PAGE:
"Hi - my name is John and this is my wife Jane and I am18 years old and she is also 18. We have a child on the way. I just got my driving license last week and I bought a rusty 1982 Honda Civic with 300,000 miles on it. Jane and I want to go to the mountains for a vacation, so I want to buy a Casita 16 footer that I see for sale locally. Can I tow it? Will I need to install brakes?"
Based on what I have seen in terms of advice, there would be a dozen or so versions of "Welcome to FGRV" and "You will LOVE your Casita" and "While you are in the mountains, be sure to stop at xxx"
Poor John & Jane will then be on their own in terms of the advisability of their proposed course of action. They will read this forum, use a search function and determine that it seems to be entirely possible to take that car, hitch it to that trailer, and that brakes may or not be needed, and so because money is tight.... . After a while someone will say "Whatever happened to John & Jane" and a moderator will note that they don't seem to be on here any more - last activity was 2 years ago.
Perhaps some one on here will note a picture of the horrible crash on highway XX and lament the loss of a perfectly good FG trailer.
Meanwhile, Norm and others will continue to advocate Toys R Us as a suitable place to obtain a tow vehicle for pulling a 25 foot Bigfoot
through the mountains.
If I were the owner of this site, I would take pains to ensure that moderators did, in fact, always take a moderate view and promote a moderate course of action, and further that moderators instantly jump in to delete (or disavow) any messages which may be conceived to promote or condone potentially unsafe practices.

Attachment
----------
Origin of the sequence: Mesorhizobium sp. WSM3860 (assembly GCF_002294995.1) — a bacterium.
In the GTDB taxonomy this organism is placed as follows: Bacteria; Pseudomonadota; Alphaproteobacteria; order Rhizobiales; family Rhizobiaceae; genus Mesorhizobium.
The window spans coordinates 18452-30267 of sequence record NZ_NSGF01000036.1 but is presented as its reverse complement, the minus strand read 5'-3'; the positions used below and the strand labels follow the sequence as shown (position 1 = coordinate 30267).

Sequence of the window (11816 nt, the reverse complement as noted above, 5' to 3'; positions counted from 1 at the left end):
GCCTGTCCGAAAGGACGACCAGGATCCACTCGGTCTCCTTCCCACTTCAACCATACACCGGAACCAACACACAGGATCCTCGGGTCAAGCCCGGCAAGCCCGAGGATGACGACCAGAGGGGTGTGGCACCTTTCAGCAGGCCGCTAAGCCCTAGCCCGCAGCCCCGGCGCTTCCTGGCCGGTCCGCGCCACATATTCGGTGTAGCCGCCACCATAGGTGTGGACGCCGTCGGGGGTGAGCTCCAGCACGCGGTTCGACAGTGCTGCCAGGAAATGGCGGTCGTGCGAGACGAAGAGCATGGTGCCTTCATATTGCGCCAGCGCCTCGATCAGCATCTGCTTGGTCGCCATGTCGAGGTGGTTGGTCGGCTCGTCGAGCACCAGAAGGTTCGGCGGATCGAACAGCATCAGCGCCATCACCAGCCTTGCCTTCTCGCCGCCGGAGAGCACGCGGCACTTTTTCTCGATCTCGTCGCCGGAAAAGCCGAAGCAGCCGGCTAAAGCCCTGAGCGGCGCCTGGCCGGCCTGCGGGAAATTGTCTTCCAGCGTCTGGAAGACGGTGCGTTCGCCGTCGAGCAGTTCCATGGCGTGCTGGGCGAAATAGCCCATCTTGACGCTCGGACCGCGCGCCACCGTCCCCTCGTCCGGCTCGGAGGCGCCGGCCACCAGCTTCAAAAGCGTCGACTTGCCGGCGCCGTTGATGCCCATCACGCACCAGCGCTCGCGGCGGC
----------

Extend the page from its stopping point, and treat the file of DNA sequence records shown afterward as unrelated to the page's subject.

Instead, I now find that one who habitually condones such practices IS a moderator.
So - a couple of observations:
I belong to several sites on various topics such as Fifty 5,6 & 7 Chevys, F100 Fords, hotrods in general, Volvo 1800's, Modified Round-fendered Volvos , Diesel pickups, full size pickups, and GM pickups. This is the ONLY site where moderators are not identified . Every other site has the word "moderator" after the person's name.
A moderator speaks for the site. If a moderator condones potentially unsafe practices, then, as the "voice of authority" it may be said that the site condones such practices.
One of the sites I belong to was recently involved in a lawsuit. The owner of the site was being sued for an 8 figure amount, because a member posted something that an outside party considered to be harmful and moderators failed to step in and censor (or disavow) the messages. Thus it was said that the site condoned the viewpoint. While the suit was ultimately unsuccessful, (not because it was without merit, but because one of the litigants went bankrupt) it was the various lawyers for both sides who were the real winners.
Norm - you maintain that towing a trailer the size and weight of yours, with your Honda is perfectly safe. You say so over and over. Is it safe for the hypothetical "John & Jane" ? Are you willing to categorically say so?
Does this site's owner agree?
Inquiring minds want to know......